Good things come to those who wait. For some of the respondents in this symposium they have been waiting for Eugene McCarraher’s The Enchantments of Mammon: How Capitalism Became the Religion of Modernity since 2005 when McCarraher first published an article by the same title. For the rest of us, the COVID-19 pandemic has thrust us into an uneasy season of waiting—waiting for a vaccine, waiting for the ease of travel, waiting to embrace faraway loved ones, waiting to worship next to our fellow congregants again. A few weeks ago, as my partner walked through her empty church congregation, she saw a Lenten banner proclaiming, “How long, O God, how long?” She later said, “I feel like this has been one long season of Lent.” As I write this introduction, Advent is coming, but I am already too familiar with the depths of anticipating a new world. Many of us actively anticipate a new world free of the entrapments of neoliberal austerity politics and would-be strongmen who use the government’s military to violently suppress protesters proclaiming the value of Black life. As we anticipate liberation, McCarraher’s book can help us realize how deeply fallen our world is—how deeply misenchanted it is by the religion of capitalism and its pecuniary logic.
McCarraher offers a forgotten tradition of imaginary power to encourage our waiting. “The earth,” McCarraher writes, “is a sacramental place, mediating the power and presence of God, revelatory of the superabundant love of divinity” (11). Contrary to popular academic discourse today, our modern world is not disenchanted and religion has not retreated from the scene. Instead, we are living amidst one of the most successful religious transformations our world has ever seen: Capitalism did not disenchant the world, but misenchanted it. McCarraher’s intellectual history of this phenomenon is awe-inspiring in breadth: covering topics and eras like the Diggers, Puritanism, American democratic thinkers like Walt Whitman and Ralph Waldo Emerson, Socialist, leftist, and labor movements, Fordism and corporate management literature. In page after page, McCarraher traces out exactly how Capitalism is the dominant religion today and where we might draw resources to imagine resistance.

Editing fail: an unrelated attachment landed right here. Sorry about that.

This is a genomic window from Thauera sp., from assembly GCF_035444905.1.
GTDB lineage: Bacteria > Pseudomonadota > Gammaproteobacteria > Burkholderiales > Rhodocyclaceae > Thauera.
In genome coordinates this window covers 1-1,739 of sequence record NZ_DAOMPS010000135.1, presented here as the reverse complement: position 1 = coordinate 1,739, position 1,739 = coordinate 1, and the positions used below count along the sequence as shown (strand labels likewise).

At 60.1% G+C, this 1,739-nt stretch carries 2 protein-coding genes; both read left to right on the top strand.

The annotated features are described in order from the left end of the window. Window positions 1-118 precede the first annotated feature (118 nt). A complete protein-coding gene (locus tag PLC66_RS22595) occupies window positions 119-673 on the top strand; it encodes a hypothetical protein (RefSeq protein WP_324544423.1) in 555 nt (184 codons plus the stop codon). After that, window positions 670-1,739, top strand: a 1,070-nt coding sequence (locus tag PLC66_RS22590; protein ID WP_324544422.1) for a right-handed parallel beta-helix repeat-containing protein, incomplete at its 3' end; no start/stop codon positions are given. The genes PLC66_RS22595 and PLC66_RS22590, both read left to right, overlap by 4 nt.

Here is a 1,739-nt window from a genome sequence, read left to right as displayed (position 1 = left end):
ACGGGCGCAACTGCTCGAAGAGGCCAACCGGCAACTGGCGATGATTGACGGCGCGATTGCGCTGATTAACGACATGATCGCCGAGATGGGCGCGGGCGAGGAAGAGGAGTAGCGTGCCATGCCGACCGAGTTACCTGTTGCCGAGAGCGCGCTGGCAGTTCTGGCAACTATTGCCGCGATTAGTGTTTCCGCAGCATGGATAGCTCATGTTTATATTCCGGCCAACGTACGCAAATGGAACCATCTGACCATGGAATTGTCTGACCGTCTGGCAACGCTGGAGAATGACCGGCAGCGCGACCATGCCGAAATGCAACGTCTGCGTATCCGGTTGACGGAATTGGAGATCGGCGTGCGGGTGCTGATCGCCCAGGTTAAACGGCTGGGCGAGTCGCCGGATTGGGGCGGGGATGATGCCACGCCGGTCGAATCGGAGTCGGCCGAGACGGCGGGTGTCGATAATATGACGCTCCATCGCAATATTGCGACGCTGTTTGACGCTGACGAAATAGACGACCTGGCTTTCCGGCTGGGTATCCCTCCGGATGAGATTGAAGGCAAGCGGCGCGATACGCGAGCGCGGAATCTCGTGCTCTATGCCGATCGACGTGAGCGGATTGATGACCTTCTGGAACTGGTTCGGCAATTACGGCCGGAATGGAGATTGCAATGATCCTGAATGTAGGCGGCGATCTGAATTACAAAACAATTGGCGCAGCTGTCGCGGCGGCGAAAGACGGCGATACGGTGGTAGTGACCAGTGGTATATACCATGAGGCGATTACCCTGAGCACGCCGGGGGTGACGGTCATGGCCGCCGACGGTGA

Imagination is a crucial form of vision for McCarraher, for the tradition that he believes offers the strongest and best counter to the religion of capitalism is the Romantic tradition, or more precisely, as Nicholas Hayes-Mota rightly points out, left Romanticism. Left Romanticism fostered a sacramental imagination that is a “mode of realism, an insight into the nature of reality that was irreducible to, but not contradictory of, the knowledge provided by scientific investigation” (16). Only a sacramental imagination and its “theology of wonder” can offer an ontology and theology strong enough to defeat capitalism’s misenchantment (21).